WASHINGTON DC – The next phase of the war against the Islamic State – focusing on Mosul – has been coordinated with Kurdish and Iraqi leaders, US Defense Secretary Ash Carter announced.
A Department of Defense (DoD) statement quoted him as saying that additional US forces, funds and weapons being made available to Kurdish and Iraqi troops are focused on surrounding and recapturing Mosul, the ISIS — or ISIL — headquarters in Iraq since June 2014.
“The next steps in the anti-ISIL fight were authorized by President Barack Obama and coordinated with Haider al-Abadi, Iraqi prime minister, and Masoud Barzani, president of the Iraqi Kurdistan Region and leader of the Kurdistan Democratic Party, as well as other leaders, Carter told the troops,” the DoD statement said.
“First we’re going to place additional advisers with the Iraqi security forces, now down to brigade and battalion headquarters levels. Second, we’re going to make available attack helicopters in support of the (Iraqi forces) and ongoing efforts to envelop and then retake Mosul,” Carter told troops in Baghdad earlier this week.
Praising the Peshmerga as “one of the most effective fighting forces against ISIL,” Carter said that Washington is providing a $415 million package of financial assistance to the Peshmerga in response to a request from the Kurdistan regional government for economic assistance.
But a US official said Tuesday that Washington has actually committed $900 million in financial and material aid to the Kurdish Peshmerga.
Speaking to Rudaw the official, who wished to remain anonymous, said that the US wants to empower the frontlines in the war with ISIS.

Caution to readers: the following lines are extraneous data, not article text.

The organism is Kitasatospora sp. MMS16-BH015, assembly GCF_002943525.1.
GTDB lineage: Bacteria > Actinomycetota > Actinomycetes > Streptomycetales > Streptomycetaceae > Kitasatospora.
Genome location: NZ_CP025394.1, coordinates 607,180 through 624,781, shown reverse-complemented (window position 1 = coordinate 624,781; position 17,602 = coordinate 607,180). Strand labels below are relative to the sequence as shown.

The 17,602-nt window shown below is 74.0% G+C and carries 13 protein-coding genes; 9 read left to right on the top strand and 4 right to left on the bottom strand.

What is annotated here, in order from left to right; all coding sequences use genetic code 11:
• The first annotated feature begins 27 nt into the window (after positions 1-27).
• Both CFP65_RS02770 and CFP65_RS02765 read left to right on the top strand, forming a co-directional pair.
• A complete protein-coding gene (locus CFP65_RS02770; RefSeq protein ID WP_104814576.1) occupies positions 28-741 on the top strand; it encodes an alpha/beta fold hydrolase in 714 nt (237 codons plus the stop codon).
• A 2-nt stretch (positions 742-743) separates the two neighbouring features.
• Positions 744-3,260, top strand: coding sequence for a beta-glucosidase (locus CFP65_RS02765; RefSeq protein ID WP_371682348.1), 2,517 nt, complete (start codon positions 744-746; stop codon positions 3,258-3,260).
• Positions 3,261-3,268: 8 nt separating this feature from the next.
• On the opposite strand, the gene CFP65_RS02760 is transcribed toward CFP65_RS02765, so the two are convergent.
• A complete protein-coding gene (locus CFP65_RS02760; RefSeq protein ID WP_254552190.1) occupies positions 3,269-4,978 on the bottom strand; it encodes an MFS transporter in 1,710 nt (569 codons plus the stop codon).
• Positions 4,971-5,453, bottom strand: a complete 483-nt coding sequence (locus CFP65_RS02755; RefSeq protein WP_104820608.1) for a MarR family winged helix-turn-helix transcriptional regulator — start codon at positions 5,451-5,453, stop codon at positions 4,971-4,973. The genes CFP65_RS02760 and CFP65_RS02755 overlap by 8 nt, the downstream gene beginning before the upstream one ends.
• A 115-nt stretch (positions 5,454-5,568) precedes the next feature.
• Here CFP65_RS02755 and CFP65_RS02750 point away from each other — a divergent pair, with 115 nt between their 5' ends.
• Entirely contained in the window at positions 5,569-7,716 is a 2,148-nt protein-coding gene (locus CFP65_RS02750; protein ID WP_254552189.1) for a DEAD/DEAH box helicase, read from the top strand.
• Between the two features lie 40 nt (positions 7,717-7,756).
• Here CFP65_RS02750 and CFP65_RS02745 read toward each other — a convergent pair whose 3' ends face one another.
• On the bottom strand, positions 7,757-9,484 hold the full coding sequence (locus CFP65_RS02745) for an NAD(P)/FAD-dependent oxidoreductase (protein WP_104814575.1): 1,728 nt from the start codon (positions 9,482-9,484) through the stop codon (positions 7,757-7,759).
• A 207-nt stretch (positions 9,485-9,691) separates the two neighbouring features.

The source said that in addition to the $415 million committed to the Peshmerga for the fight for Mosul, two new Peshmerga brigades will be formed, each numbering 2,100 people, with $180 million to $200 million allocated for each.
In addition, “$22.5 million of the US aid will be appointed to train and provide Peshmerga with military equipment,” the source said.
Further funds will be dedicated to operations of special forces, and logistical support including fuel and medical supplies.
“The amount of the aid and how it will be distributed was discussed on March 16, 2016 with Kurdish President Masoud Barzani,” said the source. The first funds are expected to be delivered by the end of April.
Carter said in Baghdad that 217 new troops also would be coming in to Iraq for the new war effort.
During a media briefing in Baghdad, Army Lt. Gen. Sean MacFarland, commander of the Combined Joint Task Force – Operation Inherent Resolve, warned that the fight for Mosul would be different from other battles fought against ISIS in Iraq, such as the retaking of Ramadi in late December.
He noted that Mosul – Iraq’s second-largest city — is four or five times the size of Ramadi and a lot farther away from Iraqi bases that provide logistics support.
“It’s an order of magnitude more challenging than Ramadi was, so obviously we were able to take Ramadi back without the additional enablers. Mosul is going to be more difficult,” the general said.